Leipziger Ballett

Consistency

Roman Slomski is the First Balletmaster of the Leipzig Ballet. He has shared most of his working life with Mario Schröder.

von Anna Diepold Friday 23.04.2021

Roman Slomski has worked alongside Mario Schröder for many years. For our series #marioschroeder10 the First Ballet Master of the Leipzig Ballet shares details of his job and remembers the start of his collaboration with Artistic Director and Chief Choreographer Mario Schröder.

Being a ballet master

»The daily class of the company is also the start of my working day. I adapt the structure of class to the members of the ensemble: I integrate more jumping exercises or specific training for pointework for example, depending on who I’m working with on that day.

After class I attend the rehearsals of the day and in »normal« times I also prepare and monitor the shows in the evening.
At the moment we receive a lot of audition material via video. So, I use a lot of my breaks to go through all the sent in videos of candidates and choose the ones we want to see more of.

Mario and I are in close communication on every part of my job. We decide on casting choices together, work on organizational problems together and consult on the audition process.«

Roman Slomski during rehearsal. © Ida Zenna
Roman Slomski during rehearsal. © Ida Zenna

An influential coincidence

»I met Mario in Würzburg in 1999. The fact that we are now working together is the result of a coincidence. During that time, I was already thinking about retiring from dancing and was dancing as a soloist in Würzburg. We already knew that there would be a new director coming in the following season – this new director was Mario. He came to Würzburg to get to know the ensemble and my colleagues asked me if I could give class on that day which I did. Mario was watching and offered me a position as ballet master afterwards – even though we had just met. I don’t know if this was coincidence or fat but we have been working together for 22 years know. Würzburg was the first position for Mario as artistic director and also my first position as ballet master. We are, so to speak, the original duo and have gone together to Kiel and subsequently Leipzig after our time in Würzburg.«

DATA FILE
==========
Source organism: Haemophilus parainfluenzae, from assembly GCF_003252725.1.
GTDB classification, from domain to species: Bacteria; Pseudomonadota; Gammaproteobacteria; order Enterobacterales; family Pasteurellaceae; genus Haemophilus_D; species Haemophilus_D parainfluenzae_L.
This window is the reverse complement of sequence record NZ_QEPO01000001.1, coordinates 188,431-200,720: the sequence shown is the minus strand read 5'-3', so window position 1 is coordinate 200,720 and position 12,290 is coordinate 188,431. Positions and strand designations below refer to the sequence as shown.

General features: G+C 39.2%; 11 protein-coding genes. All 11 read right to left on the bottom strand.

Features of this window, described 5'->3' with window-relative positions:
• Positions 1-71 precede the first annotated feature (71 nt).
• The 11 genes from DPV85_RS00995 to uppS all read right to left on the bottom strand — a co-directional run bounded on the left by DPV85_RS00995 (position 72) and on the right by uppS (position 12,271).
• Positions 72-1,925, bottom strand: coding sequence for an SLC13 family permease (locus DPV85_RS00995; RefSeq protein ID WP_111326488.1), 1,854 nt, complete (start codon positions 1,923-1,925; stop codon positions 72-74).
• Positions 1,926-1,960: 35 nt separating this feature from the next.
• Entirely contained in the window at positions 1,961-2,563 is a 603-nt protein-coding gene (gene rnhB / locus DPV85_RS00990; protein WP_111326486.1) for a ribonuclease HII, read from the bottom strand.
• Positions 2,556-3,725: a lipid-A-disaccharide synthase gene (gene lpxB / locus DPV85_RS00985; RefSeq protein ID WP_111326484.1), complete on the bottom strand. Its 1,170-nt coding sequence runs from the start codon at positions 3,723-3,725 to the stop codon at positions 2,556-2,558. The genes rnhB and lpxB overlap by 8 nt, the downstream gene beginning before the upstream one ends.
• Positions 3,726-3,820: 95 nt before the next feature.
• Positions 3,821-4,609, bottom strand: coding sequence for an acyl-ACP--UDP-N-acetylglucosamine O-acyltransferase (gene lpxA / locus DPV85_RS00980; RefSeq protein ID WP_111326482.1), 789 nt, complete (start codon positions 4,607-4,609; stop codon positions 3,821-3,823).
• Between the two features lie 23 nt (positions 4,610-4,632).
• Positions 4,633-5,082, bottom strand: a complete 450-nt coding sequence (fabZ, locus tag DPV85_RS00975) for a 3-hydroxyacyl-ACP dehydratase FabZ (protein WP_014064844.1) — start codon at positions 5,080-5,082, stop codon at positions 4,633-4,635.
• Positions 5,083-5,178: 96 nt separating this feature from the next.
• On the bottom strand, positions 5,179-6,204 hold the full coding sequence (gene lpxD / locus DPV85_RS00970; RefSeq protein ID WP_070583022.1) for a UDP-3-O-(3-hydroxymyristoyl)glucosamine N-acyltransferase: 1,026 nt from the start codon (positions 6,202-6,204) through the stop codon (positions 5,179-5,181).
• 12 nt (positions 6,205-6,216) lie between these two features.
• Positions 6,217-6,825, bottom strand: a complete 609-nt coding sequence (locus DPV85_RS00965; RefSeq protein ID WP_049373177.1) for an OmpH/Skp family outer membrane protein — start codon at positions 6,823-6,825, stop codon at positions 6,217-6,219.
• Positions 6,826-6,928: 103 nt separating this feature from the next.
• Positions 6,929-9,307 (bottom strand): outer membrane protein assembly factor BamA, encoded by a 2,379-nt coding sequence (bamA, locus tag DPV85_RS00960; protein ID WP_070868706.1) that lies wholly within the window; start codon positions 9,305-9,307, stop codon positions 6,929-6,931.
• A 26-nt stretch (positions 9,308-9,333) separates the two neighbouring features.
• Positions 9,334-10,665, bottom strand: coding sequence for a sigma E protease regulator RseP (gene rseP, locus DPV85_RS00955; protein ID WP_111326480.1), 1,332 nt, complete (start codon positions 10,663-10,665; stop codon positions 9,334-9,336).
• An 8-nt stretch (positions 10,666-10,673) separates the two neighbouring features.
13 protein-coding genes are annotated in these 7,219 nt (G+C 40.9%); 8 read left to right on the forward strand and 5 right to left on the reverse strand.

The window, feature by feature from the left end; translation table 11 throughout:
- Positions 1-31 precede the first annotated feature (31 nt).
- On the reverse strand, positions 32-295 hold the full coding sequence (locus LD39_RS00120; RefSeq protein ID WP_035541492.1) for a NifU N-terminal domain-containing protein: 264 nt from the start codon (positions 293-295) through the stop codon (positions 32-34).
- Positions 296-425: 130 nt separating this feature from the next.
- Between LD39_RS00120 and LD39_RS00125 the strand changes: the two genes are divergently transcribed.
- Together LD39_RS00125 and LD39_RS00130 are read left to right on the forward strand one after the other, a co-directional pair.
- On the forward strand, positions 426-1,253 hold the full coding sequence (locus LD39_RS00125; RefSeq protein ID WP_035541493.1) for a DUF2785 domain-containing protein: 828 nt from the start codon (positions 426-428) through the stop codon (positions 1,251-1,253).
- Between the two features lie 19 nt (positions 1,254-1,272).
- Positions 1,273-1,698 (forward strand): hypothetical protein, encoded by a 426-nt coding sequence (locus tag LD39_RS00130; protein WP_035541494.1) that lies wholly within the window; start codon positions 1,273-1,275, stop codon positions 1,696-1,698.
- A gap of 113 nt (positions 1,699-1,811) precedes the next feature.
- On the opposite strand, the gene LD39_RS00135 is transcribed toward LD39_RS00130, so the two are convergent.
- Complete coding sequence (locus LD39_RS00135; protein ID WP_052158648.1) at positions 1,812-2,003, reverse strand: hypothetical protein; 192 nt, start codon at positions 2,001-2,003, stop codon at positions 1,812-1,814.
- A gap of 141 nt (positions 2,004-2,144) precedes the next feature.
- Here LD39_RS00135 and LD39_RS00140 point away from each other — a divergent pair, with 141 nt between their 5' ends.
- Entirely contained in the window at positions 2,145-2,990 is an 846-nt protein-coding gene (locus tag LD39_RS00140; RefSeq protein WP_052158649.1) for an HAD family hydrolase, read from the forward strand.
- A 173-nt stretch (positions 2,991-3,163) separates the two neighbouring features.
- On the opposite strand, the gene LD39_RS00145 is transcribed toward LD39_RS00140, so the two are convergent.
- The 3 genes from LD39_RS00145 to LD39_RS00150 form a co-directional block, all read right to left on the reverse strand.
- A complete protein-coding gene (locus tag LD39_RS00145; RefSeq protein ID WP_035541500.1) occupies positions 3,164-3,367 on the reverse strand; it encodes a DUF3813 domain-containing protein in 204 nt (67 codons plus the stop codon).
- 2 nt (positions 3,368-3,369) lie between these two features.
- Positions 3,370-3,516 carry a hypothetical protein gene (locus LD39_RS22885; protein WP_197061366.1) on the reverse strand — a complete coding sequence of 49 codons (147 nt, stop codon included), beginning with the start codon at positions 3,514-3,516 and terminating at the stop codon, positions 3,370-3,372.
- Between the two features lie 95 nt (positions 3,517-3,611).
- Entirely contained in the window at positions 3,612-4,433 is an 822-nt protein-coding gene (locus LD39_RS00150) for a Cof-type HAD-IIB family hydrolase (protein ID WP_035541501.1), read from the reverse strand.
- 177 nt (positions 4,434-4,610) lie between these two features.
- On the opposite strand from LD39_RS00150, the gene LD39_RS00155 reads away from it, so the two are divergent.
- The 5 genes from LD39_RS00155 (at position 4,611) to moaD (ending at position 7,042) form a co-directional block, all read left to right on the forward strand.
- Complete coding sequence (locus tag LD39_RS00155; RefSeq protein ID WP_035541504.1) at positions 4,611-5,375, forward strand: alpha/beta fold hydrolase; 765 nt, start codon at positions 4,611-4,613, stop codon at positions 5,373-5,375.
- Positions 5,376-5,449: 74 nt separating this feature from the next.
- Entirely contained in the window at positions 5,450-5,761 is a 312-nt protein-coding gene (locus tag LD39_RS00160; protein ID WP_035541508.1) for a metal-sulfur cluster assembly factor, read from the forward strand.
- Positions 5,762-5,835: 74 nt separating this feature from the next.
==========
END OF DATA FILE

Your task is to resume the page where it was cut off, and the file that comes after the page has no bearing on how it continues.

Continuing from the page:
Roman Slomski und Mario Schröder. © Ida Zenna
Roman Slomski und Mario Schröder. © Ida Zenna

A long time and growing trust

»The 22 years of me and Mario working together feels like a relationship. Mario is my work-life partner and like in any relationship there are ups and downs. During the years our collaboration has changed a lot and the trust in each other has been growing constantly. Especially when it comes to holding rehearsals. Mario is creating and leaves the process of clearing out the movements to me. This is a process of repeating a lot and focusing on synchronicity. I know what kind of nuances and movement qualities Mario is going for and know how to adapt this on the dancers without changing the choreography of course. But there are minimal changes that Mario trusts me with.
This trust also comes through when I go to other companies to teach Mario’s pieces. We start this process together and decide on the cast. We don’t always share the same opinions in this matter. Casting a ballet is not only a question of technique but also a question of personal preferences. But I try to hold back in those decisions. In the end of the day the pieces are Mario’s creations and if he prefers dancers to do certain roles I would not prevent this. When the casting is done I take the lead on teaching the ballet. I am still in contact with Mario and keep him updated on the progress but he trusts me with his ballets.«

Fond Memories

Memories of "Chaplin" by Mario Schröder. © Ida Zenna
Memories of "Chaplin" by Mario Schröder. © Ida Zenna

»›Chaplin‹ is very dear to me. We taught it to many ensembles all over the world and we started our time in Leipzig with this piece. ›Chaplin‹ still is so close to me, one could wake me up in the middle of the night and I would be able to teach it. Due to the pandemic we couldn’t realize the scheduled new performances of ›Chaplin‹. I was looking forward to doing the piece again and I hope that we are soon able to bring ›Chaplin‹ back to the stage.
But also, the pieces set to the music by Johann Sebastian Bach are very close to my heart because they are so interwoven with the city. I cherish this connection between the ballets and the city of Leipzig.«